Rafael highlights potential of ISR sensors to enhance peacekeeping operations
Peacekeeping forces would benefit from greater use of airborne sensors to meet their ISR requirements, according to Israel-based Rafael Advanced Defense Systems.
Intelligence is the ‘most important capability’ for armed forces conducting peacekeeping support operations (PSOs) today, explained Gideon Weiss, Rafael VP for business development, marketing and strategy in the Air and C4ISR Systems Division.
He was speaking on 26 May during a live webinar on “Tactical ISR Operations and Special Missions in the Modern Battlefield”.
Describing a series of mission sets associated with PSOs including mapping and modelling; border monitoring; force protection; persistence surveillance; and disaster relief, Weiss discussed how Rafael’s targeting pods could be integrated on manned or unmanned platforms.
Referring to Rafael products in this area which include the MicroLite, MIST-G and Reccelite, Weiss explained how ground forces must be supported with ‘superb surveillance in real-time’.
Such technology, he continued, reduces reliance upon satellites and provides an organic ISR capability to the force which is ‘available in a very short period of time from preparation to execution’.
Weiss also highlighted a series of emerging demand signals from armed forces around the world, including single airborne sensors capable of conducting multiple mission sets such as wide-area persistent surveillance (WAPS), wide-area photography, investigation and designation.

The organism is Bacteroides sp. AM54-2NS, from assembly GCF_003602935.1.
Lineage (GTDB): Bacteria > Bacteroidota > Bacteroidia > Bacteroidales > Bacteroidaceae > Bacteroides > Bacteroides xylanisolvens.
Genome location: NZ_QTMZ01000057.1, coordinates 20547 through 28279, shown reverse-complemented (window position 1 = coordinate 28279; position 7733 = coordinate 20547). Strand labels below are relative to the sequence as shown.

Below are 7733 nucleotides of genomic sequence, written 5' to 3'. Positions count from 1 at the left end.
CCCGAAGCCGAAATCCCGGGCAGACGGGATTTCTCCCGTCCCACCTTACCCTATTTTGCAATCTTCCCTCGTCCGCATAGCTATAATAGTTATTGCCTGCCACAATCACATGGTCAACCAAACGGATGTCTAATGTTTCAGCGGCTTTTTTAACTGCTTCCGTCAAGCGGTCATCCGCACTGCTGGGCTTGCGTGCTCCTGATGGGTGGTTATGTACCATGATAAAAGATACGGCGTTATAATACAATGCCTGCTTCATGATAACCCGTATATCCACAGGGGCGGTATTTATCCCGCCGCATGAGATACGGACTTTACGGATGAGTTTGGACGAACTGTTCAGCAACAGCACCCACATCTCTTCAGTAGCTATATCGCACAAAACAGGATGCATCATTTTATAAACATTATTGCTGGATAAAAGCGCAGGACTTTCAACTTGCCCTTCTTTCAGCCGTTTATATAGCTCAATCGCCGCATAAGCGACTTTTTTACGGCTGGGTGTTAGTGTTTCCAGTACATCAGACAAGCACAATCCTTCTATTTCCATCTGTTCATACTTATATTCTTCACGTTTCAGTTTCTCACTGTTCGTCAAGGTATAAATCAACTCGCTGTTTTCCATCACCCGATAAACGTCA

In addition, he identified the potential of passive 3D imaging to ‘revolutionise imagery for combat [forces] and PSOs’.
Rafael includes the Orbiter 4 UAV in its portfolio, having completed the acquisition of fellow Israeli company Aeronautics Group last September. Orbiter 4 is capable of carrying the Microlite ISR Sensor System to support WAPS operations.
According to Weiss, the Class-II UAV is capable of covering up to 6km2 at an operating altitude of 8,000ft above ground level although this could be reduced as low as 4km2 should the UAV be forced to operate at just 6,000ft above ground level.
‘A single sensor on the UAV can track an entire area as well as the specific movements [of targets of interest] on the ground,’ Weiss said.
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